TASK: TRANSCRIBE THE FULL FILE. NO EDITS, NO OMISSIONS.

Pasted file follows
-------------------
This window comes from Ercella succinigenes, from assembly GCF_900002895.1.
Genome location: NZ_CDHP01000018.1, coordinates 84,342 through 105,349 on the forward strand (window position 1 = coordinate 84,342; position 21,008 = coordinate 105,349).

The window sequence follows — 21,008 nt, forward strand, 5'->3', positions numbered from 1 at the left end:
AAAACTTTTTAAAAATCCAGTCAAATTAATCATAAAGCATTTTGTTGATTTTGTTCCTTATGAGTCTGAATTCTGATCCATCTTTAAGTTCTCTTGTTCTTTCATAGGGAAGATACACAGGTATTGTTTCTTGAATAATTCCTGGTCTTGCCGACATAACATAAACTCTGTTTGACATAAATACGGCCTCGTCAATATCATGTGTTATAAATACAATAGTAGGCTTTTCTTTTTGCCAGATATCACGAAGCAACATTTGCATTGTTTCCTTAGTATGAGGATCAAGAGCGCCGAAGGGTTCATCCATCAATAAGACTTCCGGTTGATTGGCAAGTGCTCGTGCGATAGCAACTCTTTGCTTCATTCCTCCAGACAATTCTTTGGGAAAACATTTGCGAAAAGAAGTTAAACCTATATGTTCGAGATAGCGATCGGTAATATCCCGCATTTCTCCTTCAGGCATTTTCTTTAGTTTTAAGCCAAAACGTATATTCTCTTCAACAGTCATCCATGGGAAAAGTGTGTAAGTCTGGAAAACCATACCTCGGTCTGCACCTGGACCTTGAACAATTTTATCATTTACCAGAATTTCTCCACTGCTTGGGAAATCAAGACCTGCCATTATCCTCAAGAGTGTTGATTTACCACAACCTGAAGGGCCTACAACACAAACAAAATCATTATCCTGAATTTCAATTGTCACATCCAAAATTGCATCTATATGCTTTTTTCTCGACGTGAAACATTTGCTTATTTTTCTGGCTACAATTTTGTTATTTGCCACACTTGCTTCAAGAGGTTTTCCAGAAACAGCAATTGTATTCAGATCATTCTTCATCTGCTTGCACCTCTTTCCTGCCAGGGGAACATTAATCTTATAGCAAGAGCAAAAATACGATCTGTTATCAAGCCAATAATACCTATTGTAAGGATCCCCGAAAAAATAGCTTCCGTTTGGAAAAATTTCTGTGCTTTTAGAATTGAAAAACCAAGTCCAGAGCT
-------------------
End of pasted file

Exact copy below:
This window comes from Ercella succinigenes, from assembly GCF_900002895.1.
Genome location: NZ_CDHP01000018.1, coordinates 84,342 through 105,349 on the forward strand (window position 1 = coordinate 84,342; position 21,008 = coordinate 105,349).

The window sequence follows — 21,008 nt, forward strand, 5'->3', positions numbered from 1 at the left end:
AAAACTTTTTAAAAATCCAGTCAAATTAATCATAAAGCATTTTGTTGATTTTGTTCCTTATGAGTCTGAATTCTGATCCATCTTTAAGTTCTCTTGTTCTTTCATAGGGAAGATACACAGGTATTGTTTCTTGAATAATTCCTGGTCTTGCCGACATAACATAAACTCTGTTTGACATAAATACGGCCTCGTCAATATCATGTGTTATAAATACAATAGTAGGCTTTTCTTTTTGCCAGATATCACGAAGCAACATTTGCATTGTTTCCTTAGTATGAGGATCAAGAGCGCCGAAGGGTTCATCCATCAATAAGACTTCCGGTTGATTGGCAAGTGCTCGTGCGATAGCAACTCTTTGCTTCATTCCTCCAGACAATTCTTTGGGAAAACATTTGCGAAAAGAAGTTAAACCTATATGTTCGAGATAGCGATCGGTAATATCCCGCATTTCTCCTTCAGGCATTTTCTTTAGTTTTAAGCCAAAACGTATATTCTCTTCAACAGTCATCCATGGGAAAAGTGTGTAAGTCTGGAAAACCATACCTCGGTCTGCACCTGGACCTTGAACAATTTTATCATTTACCAGAATTTCTCCACTGCTTGGGAAATCAAGACCTGCCATTATCCTCAAGAGTGTTGATTTACCACAACCTGAAGGGCCTACAACACAAACAAAATCATTATCCTGAATTTCAATTGTCACATCCAAAATTGCATCTATATGCTTTTTTCTCGACGTGAAACATTTGCTTATTTTTCTGGCTACAATTTTGTTATTTGCCACACTTGCTTCAAGAGGTTTTCCAGAAACAGCAATTGTATTCAGATCATTCTTCATCTGCTTGCACCTCTTTCCTGCCAGGGGAACATTAATCTTATAGCAAGAGCAAAAATACGATCTGTTATCAAGCCAATAATACCTATTGTAAGGATCCCCGAAAAAATAGCTTCCGTTTGGAAAAATTTCTGTGCTTTTAGAATTGAAAAACCAAGTCCAGAGCT